Red Glove by Holly Black is the sequel to White Cat, which I read and reviewed recently. This review doesn’t contain spoilers for Red Glove, but it does contain spoilers for White Cat. It’s the kind of book you can’t properly talk about without mentioning events at the end of the prequel. So if you haven’t read White Cat, don’t read on unless you like spoilers.
SPOILERS FOR WHITE CAT FOLLOW,
NOT SPOILERS FOR RED GLOVE.
BUT DON’T READ ON IF YOU HAVEN’T READ WHITE CAT AND DISLIKE BEING SPOILED.
YOU HAVE BEEN WARNED.
Right, that should be enough of a break. Also, I’m including the UK/Aus cover of Red Glove, because I like it more, even though I bought the cheaper US version.
Cassel is a high school senior at a fancy private boarding school in New Jersey. He is also a worker of magic. In a world where all workers are criminalised and feared, he has recently discovered that he has one of the rarest and most prized brands of magic. (That was the spoiler, by the way.) As he starts his senior year, his life takes some interesting turns, precipitated but not telegraphed by events in the first book.
His mother is out of gaol and back to causing mischief, Feds are breathing down his neck and he has confusing relationships with just about everyone in his life. At the start of the novel, he has very little idea what he’s going to do with his life.
I don’t want to simplify it by calling Red Glove a coming-of-age story because I suspect that’s what the overall arc of the trilogy will be. However, it is about Cassel choosing what sort of person he will be. In White Cat he learnt about what sort of person he could be, but now he’s in a position to choose for himself. I have to admit, I wasn’t entirely sure what he’d choose until he did.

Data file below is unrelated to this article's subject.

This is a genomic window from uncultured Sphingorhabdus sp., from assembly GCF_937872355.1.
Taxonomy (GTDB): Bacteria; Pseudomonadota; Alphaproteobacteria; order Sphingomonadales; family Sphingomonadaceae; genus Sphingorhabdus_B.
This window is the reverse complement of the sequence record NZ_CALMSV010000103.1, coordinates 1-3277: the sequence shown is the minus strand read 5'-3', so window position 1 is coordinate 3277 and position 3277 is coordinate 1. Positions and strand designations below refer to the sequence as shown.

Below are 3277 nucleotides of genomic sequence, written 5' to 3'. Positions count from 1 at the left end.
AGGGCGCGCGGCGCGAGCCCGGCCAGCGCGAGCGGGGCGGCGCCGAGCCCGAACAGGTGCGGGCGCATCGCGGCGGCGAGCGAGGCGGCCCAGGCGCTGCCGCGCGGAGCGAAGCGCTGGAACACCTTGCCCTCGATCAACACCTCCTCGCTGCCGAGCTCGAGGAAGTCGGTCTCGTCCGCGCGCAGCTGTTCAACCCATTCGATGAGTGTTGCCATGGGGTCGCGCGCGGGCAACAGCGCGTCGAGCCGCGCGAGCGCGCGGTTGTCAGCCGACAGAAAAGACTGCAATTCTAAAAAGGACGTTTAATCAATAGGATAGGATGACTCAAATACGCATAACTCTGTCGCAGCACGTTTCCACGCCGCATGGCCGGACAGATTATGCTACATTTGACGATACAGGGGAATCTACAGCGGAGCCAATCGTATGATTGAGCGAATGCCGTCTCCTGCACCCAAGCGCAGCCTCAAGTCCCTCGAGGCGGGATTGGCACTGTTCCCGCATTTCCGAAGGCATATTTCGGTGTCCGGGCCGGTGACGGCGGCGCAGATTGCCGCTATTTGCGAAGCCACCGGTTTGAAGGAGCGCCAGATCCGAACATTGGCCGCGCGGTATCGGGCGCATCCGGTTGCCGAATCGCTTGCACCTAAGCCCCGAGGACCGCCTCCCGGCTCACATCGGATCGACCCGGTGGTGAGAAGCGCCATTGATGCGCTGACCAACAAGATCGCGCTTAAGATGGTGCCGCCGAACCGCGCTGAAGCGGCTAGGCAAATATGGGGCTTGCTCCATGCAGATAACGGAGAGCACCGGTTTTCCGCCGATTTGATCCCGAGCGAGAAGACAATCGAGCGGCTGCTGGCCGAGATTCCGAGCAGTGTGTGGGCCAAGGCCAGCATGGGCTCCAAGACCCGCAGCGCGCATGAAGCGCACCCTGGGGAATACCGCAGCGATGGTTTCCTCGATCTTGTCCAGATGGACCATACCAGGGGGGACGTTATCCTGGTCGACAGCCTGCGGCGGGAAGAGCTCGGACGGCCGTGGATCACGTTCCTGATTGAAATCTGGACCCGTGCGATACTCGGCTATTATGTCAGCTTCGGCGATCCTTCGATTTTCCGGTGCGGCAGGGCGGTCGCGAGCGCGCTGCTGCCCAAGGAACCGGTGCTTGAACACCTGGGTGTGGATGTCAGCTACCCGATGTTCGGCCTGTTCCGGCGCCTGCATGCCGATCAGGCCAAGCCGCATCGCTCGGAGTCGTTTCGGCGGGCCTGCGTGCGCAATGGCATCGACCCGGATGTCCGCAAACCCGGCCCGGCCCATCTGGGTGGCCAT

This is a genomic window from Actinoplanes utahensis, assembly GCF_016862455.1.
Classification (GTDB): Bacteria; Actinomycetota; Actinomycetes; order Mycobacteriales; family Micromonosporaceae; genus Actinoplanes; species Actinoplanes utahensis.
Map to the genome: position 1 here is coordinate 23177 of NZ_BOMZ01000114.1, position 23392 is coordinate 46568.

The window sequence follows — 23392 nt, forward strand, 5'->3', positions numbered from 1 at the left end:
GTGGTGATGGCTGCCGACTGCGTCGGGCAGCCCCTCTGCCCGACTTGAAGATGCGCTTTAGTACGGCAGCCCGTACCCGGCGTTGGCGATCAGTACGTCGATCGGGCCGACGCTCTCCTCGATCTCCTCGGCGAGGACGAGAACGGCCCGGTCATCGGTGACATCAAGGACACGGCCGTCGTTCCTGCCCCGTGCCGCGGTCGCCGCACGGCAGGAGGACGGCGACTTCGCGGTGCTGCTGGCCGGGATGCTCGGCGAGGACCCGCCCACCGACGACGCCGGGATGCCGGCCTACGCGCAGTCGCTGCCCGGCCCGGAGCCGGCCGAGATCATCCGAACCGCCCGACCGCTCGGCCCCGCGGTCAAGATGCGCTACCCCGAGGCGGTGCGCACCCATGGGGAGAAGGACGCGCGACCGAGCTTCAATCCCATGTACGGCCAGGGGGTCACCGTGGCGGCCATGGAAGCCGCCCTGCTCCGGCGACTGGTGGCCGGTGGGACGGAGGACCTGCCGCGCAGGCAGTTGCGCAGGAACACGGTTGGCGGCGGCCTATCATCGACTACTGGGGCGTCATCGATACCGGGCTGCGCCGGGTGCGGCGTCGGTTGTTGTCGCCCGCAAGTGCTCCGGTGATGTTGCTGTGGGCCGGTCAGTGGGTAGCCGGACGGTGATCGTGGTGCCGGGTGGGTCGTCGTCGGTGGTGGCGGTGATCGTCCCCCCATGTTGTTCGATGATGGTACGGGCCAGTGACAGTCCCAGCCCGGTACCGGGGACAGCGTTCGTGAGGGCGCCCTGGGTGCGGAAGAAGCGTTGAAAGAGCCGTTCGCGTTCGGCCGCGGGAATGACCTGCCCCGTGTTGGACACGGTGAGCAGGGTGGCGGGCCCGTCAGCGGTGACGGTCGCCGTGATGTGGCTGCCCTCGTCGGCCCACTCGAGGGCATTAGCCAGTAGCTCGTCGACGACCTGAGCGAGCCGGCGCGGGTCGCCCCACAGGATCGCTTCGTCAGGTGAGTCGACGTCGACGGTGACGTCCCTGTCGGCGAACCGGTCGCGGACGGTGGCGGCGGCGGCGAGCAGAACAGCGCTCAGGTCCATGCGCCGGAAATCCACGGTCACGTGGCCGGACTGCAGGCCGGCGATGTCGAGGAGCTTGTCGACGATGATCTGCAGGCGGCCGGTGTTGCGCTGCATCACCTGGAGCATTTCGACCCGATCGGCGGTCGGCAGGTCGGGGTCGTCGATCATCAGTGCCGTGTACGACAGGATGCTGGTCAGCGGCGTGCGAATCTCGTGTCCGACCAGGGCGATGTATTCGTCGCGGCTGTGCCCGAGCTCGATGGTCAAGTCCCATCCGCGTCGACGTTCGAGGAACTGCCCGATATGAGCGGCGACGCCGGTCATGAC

Like White Cat, there’s also an element of mystery in the background that Cassel has to solve. It’s not a mystery novel by a long shot, but I like the extra layer. Cassel has to actually work to find out what’s going on (and fix it), which is better than the truth falling into his lap and him just reacting. This element is a strength of this series.
I enjoyed Red Glove about as much as White Cat (but it gets an extra half-star for ephemeral reasons which may ultimately relate to it not being consumed in audiobook form). Cassel is still a sneaky con artist but a lot more things went wrong in his cons and in his life than in the first book. It was entertaining watching him talk his way out of tricky situations. He did spend a lot of the book suffering existential angst to various degrees, which I thought Holly Black handled well. Too often is existential angst done tediously.
If you’ve read and enjoyed White Cat, I definitely recommend reading Red Glove. It’s basically more of the same. If you haven’t read White Cat, then start there. It’s not quite as necessary as with some series, but skipping the first book would definitely diminish the experience.
4.5 / 5 stars